On August 18, 2014, OWW filed a motion for summary judgment, which the parties have fully briefed. (DE# 86.) On August 18, 2014, Moorehead filed a motion for partial summary judgment, which the parties have fully briefed. (DE# 90.) On September 15, 2014, Moorehead filed a motion to file certain exhibits in opposition to summary judgment under seal. (DE# 97.) OWW filed no response to this motion. On September 29, 2014, Moorehead filed a motion to strike certain testimony from OWW's response to Moorehead's summary judgment motion. (DE# 99.) The parties have fully briefed the motion to strike.

SUMMARY JUDGMENT STANDARD

Summary judgment must be granted when " there is no genuine dispute as to any material fact and the movant is entitled to judgment as a matter of law." Fed.R.Civ.P. 56(a). A genuine issue of material fact exists when " the evidence is such that a reasonable jury could return a verdict for the nonmoving party." Anderson v. Liberty Lobby, Inc., 477 U.S. 242, 248, 106 S.Ct. 2505, 91 L.Ed.2d 202 (1986). Not every dispute between the parties makes summary judgment inappropriate; " [o]nly disputes over facts that might affect the outcome of the suit under the governing law will properly preclude the entry of summary judgment." Id. In determining whether a genuine dispute of material fact exists, the Court must construe all facts in the light most favorable to the non-moving party and draw all reasonable inferences in that party's favor. See Ogden v. Atterholt, 606 F.3d 355, 358 (7th Cir. 2010). A party opposing a properly supported summary judgment motion may not rely on allegations in his own pleading, but rather must " marshal and present the court with the evidence [he] contends will prove [his] case." Goodman v. Nat'l Sec. Agency, Inc., 621 F.3d 651, 654 (7th Cir. 2010). " [I]nferences relying on mere speculation or conjecture will not suffice." Stephens v. Erickson, 569 F.3d 779, 786 (7th Cir. 2009) (citation omitted). If the non-moving party fails to establish the existence of an essential element on which he bears the burden of proof at trial, summary judgment is proper. See Massey v. Johnson, 457 F.3d 711, 716 (7th Cir. 2006).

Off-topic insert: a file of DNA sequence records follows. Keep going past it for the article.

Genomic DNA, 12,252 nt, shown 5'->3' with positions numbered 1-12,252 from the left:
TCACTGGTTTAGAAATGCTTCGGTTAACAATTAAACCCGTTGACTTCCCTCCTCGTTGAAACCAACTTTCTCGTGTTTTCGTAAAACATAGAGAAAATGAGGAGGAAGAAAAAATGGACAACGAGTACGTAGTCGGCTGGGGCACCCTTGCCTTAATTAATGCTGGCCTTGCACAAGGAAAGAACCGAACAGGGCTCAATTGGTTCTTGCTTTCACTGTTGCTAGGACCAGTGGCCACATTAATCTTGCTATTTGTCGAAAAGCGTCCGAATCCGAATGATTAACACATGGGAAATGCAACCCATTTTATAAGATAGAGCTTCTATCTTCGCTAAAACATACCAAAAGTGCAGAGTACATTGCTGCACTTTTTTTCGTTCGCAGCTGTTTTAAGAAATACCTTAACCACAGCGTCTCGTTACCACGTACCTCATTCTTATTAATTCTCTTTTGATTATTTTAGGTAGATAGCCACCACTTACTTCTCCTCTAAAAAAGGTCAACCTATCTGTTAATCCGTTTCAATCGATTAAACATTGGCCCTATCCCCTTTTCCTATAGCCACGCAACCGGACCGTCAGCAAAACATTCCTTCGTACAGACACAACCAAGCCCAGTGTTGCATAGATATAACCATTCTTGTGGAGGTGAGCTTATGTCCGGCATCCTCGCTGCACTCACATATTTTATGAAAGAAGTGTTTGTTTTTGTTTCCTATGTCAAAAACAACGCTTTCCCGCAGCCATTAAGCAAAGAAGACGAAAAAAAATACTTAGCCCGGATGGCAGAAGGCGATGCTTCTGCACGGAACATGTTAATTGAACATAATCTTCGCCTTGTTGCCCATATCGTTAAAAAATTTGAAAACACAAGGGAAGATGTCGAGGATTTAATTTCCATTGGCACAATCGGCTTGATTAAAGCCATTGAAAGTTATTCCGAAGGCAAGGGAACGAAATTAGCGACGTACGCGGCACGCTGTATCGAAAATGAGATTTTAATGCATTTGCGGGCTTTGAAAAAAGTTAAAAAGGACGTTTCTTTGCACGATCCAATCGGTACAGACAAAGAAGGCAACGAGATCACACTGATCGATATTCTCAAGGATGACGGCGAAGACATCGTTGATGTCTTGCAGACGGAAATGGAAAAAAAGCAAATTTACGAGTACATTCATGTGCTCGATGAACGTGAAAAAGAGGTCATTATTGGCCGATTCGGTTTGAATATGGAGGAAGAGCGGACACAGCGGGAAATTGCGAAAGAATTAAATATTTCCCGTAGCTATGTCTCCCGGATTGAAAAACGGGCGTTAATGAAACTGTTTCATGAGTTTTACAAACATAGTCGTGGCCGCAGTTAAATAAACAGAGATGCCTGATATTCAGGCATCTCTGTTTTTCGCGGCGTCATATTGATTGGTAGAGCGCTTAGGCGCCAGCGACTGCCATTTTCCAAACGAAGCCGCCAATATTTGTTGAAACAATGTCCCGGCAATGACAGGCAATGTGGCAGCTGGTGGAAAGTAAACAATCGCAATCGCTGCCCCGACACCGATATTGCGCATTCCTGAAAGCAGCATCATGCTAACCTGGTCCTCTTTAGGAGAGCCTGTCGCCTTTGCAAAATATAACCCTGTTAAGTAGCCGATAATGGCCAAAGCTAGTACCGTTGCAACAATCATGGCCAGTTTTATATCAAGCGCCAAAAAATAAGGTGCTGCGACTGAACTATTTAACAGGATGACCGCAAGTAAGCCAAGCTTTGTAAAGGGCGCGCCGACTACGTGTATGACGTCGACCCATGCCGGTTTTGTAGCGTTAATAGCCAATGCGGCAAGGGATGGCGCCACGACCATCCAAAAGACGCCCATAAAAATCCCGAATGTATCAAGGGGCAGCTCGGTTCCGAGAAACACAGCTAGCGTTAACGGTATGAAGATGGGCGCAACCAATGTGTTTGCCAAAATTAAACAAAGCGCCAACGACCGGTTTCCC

Where the parties file cross-motions for summary judgment, the Court must consider each motion, but despite the parties' agreement that no genuine issue of material fact exists, the Court can deny all motions if the parties do not establish their rights to judgment as a matter of law. See Grabach v. Evans, 196 F.Supp.2d 746, 747 (N.D. Ind. 2002).